At our last Creative Writing Group I gave as homework the following scenario for them to write a story around.
“A man goes into an allotment and finds a woman on the ground by the runner beans”
This is my story!
Charlie had got up just as it was getting light, and after a quick cup of tea he pulled on a black hoodie and went out to his battered blue van. He drove quietly to the allotments, turning out his headlights well before he approached the gates. Parking his van under a large oak tree, he approached the gates, making sure he was alone. He unlocked the padlock which fastened the gates, and slipped in like a shadow.
He decided to dig up Alf Wright’s potatoes, first, as he knew they were just on ready. A good batch of really fresh new potatoes would sell, well like hot potatoes! He left his own allotment alone this time, as it was well away over in the corner. Occasionally he would dig up some stuff from his own plot, just to look like he’d been relieved of some vegetables too.
Having filled half the sack he had brought with him we went on to Mike Burnett’s – he didn’t like Mike, poncey chap, thinking he was living off the land, or something. Tried to tell all the others (which strangely, included Charlie) what they were doing wrong. His potatoes put a biggish load into Charlie’s sack. Charlie missed out Mike’s neighbour, Ralph (pronounced Rafe, dear boy!) as he was growing those fancy Pink Fir potatoes, which didn’t sell at all well.
Charlie went on quickly to Ron’s plot, when he heard a faint cry. He looked around, and saw a woman lying in Ron’s runner beans. He looked more closely.
“For the love of God, Marge, what are you doing there?”
“Oh, its you Charlie, thank goodness for that. I came to get some beans off Ron’s plants, when I slipped, and I’ve dropped me glasses, and it was so dark I couldn’t find them, and I’m scared of moving in case I lie on them”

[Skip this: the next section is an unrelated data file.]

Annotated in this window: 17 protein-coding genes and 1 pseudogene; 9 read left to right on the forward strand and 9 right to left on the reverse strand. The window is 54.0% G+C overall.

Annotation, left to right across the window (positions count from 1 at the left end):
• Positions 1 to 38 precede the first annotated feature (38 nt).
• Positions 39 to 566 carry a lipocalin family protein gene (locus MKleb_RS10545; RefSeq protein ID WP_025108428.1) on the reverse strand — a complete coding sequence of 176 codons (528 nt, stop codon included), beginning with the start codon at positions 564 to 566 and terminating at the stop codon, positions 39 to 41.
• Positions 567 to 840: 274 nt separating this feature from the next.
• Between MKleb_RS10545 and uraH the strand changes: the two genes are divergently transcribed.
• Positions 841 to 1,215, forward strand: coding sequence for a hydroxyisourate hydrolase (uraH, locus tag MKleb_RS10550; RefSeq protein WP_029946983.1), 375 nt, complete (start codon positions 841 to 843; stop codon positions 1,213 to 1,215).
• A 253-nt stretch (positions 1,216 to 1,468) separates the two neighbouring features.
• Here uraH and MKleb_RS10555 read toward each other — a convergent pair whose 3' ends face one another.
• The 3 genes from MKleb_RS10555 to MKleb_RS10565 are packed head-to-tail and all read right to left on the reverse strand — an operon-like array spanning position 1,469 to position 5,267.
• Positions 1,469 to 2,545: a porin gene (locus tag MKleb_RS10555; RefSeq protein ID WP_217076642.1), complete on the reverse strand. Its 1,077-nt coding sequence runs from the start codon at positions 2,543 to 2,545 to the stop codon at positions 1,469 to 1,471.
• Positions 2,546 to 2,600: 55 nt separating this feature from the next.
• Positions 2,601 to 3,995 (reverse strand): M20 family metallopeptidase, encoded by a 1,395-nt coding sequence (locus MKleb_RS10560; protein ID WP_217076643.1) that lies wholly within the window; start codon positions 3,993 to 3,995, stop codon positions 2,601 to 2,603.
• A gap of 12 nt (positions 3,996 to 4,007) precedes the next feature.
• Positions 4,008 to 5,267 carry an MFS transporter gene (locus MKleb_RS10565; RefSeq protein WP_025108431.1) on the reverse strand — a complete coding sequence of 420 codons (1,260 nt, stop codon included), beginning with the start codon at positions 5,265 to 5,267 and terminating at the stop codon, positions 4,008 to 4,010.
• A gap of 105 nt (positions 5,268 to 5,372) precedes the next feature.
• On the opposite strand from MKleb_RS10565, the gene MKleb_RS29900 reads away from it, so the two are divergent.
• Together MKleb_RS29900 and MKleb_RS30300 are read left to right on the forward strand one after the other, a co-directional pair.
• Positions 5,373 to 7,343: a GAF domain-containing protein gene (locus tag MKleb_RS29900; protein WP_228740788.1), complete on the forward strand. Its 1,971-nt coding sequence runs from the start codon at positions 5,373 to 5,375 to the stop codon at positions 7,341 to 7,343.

“God, Marge, some mothers do ‘ave ‘em!. ‘Ere, I’ve got a little torch, careful now, it’s getting very light. We don’t want any early birds coming ‘ere for their worms, do we?”
Charlie shone his torch carefully round Marge’s not insubstantial body, and caught a gleam of glass by her elbow.
“Keep still, Marge, I’ve got ‘em ‘ere”
“Oh bless you, Charlie”, and Marge heaved her body up and tried to knock some of the mud off her coat. She grabbed her bag, which she had filled with beans, and stood by Charlie.
“Suns’ coming up, better be off. ‘Ow’jer get ‘ere? Give you a lift if you like”
“Ta, Charlie, came on me bike, its behind the fence. Will it go in your van?”
“No trouble”, replied Charlie, and they walked quickly towards the gates.
With the bike, two carrier bags of beans and a sack of potatoes, Charlie and Marge set off towards the town.
“You still doing the markets?” asked Charlie
“Nah, not with my legs. These beans are for that fancy greengrocer – ‘e gives me a good price, marks them ‘local grown’, or sometimes ‘organic’ and they sell very quick. You still there?”
“No, getting too old for that every day. Les taken over now, got lots of new ideas. These are for the Farmers’ Market, call meself East Low Potato Farm, still got a few maincrop looking OK, sell this lot by mid-morning, get back by time Pubs’ open!”
“Why not take them up to that greengrocer I was telling you. Come with me, he’d love spuds like that, ‘Local grown’ an’ all” she winked.
“Yeah, brilliant! Let’s go girl!”
© Gillian Peall